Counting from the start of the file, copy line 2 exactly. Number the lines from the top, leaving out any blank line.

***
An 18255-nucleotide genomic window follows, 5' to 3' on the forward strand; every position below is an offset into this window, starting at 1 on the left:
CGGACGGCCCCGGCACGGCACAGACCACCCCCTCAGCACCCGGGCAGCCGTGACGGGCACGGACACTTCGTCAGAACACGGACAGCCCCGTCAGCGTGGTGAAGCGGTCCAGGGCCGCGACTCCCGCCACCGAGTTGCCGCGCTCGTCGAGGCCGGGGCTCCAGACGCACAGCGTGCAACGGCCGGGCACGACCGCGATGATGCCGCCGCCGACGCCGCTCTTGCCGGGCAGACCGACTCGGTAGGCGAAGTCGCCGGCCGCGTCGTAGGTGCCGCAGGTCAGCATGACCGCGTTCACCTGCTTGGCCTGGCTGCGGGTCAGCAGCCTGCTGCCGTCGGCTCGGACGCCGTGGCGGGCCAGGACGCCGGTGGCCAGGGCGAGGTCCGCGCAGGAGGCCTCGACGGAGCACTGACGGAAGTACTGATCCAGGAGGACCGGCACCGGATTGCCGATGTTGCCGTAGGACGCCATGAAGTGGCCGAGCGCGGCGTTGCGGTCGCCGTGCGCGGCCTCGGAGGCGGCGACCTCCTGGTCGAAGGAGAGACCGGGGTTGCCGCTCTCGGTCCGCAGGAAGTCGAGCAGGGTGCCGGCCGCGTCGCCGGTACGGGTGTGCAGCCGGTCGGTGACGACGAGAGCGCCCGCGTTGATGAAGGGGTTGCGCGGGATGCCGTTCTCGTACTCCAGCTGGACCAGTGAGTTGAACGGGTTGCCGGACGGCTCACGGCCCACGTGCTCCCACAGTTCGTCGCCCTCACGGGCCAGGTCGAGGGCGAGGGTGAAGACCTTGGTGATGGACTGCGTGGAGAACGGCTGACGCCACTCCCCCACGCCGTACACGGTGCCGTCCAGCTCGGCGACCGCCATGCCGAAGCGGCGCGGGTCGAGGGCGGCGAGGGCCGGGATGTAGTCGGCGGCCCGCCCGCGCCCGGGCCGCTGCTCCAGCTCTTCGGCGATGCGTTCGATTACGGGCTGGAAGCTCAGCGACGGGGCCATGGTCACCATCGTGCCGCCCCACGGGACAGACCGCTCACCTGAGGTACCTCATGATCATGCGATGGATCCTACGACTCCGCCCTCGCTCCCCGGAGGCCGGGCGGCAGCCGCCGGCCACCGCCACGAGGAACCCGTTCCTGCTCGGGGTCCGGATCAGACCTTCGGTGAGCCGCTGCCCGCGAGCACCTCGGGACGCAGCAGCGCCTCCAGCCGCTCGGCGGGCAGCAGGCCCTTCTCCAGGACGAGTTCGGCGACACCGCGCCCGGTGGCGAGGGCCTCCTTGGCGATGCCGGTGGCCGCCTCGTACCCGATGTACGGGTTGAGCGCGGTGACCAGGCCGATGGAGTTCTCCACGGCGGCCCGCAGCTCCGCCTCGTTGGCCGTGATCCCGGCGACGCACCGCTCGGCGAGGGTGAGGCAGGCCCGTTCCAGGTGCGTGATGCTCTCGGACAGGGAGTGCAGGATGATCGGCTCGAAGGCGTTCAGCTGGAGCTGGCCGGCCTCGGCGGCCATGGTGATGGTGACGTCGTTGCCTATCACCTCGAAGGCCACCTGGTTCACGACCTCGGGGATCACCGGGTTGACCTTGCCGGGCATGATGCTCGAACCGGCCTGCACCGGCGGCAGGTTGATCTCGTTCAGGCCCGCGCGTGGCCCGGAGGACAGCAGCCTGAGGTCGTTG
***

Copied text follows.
CGGACGGCCCCGGCACGGCACAGACCACCCCCTCAGCACCCGGGCAGCCGTGACGGGCACGGACACTTCGTCAGAACACGGACAGCCCCGTCAGCGTGGTGAAGCGGTCCAGGGCCGCGACTCCCGCCACCGAGTTGCCGCGCTCGTCGAGGCCGGGGCTCCAGACGCACAGCGTGCAACGGCCGGGCACGACCGCGATGATGCCGCCGCCGACGCCGCTCTTGCCGGGCAGACCGACTCGGTAGGCGAAGTCGCCGGCCGCGTCGTAGGTGCCGCAGGTCAGCATGACCGCGTTCACCTGCTTGGCCTGGCTGCGGGTCAGCAGCCTGCTGCCGTCGGCTCGGACGCCGTGGCGGGCCAGGACGCCGGTGGCCAGGGCGAGGTCCGCGCAGGAGGCCTCGACGGAGCACTGACGGAAGTACTGATCCAGGAGGACCGGCACCGGATTGCCGATGTTGCCGTAGGACGCCATGAAGTGGCCGAGCGCGGCGTTGCGGTCGCCGTGCGCGGCCTCGGAGGCGGCGACCTCCTGGTCGAAGGAGAGACCGGGGTTGCCGCTCTCGGTCCGCAGGAAGTCGAGCAGGGTGCCGGCCGCGTCGCCGGTACGGGTGTGCAGCCGGTCGGTGACGACGAGAGCGCCCGCGTTGATGAAGGGGTTGCGCGGGATGCCGTTCTCGTACTCCAGCTGGACCAGTGAGTTGAACGGGTTGCCGGACGGCTCACGGCCCACGTGCTCCCACAGTTCGTCGCCCTCACGGGCCAGGTCGAGGGCGAGGGTGAAGACCTTGGTGATGGACTGCGTGGAGAACGGCTGACGCCACTCCCCCACGCCGTACACGGTGCCGTCCAGCTCGGCGACCGCCATGCCGAAGCGGCGCGGGTCGAGGGCGGCGAGGGCCGGGATGTAGTCGGCGGCCCGCCCGCGCCCGGGCCGCTGCTCCAGCTCTTCGGCGATGCGTTCGATTACGGGCTGGAAGCTCAGCGACGGGGCCATGGTCACCATCGTGCCGCCCCACGGGACAGACCGCTCACCTGAGGTACCTCATGATCATGCGATGGATCCTACGACTCCGCCCTCGCTCCCCGGAGGCCGGGCGGCAGCCGCCGGCCACCGCCACGAGGAACCCGTTCCTGCTCGGGGTCCGGATCAGACCTTCGGTGAGCCGCTGCCCGCGAGCACCTCGGGACGCAGCAGCGCCTCCAGCCGCTCGGCGGGCAGCAGGCCCTTCTCCAGGACGAGTTCGGCGACACCGCGCCCGGTGGCGAGGGCCTCCTTGGCGATGCCGGTGGCCGCCTCGTACCCGATGTACGGGTTGAGCGCGGTGACCAGGCCGATGGAGTTCTCCACGGCGGCCCGCAGCTCCGCCTCGTTGGCCGTGATCCCGGCGACGCACCGCTCGGCGAGGGTGAGGCAGGCCCGTTCCAGGTGCGTGATGCTCTCGGACAGGGAGTGCAGGATGATCGGCTCGAAGGCGTTCAGCTGGAGCTGGCCGGCCTCGGCGGCCATGGTGATGGTGACGTCGTTGCCTATCACCTCGAAGGCCACCTGGTTCACGACCTCGGGGATCACCGGGTTGACCTTGCCGGGCATGATGCTCGAACCGGCCTGCACCGGCGGCAGGTTGATCTCGTTCAGGCCCGCGCGTGGCCCGGAGGACAGCAGCCTGAGGTCGTTG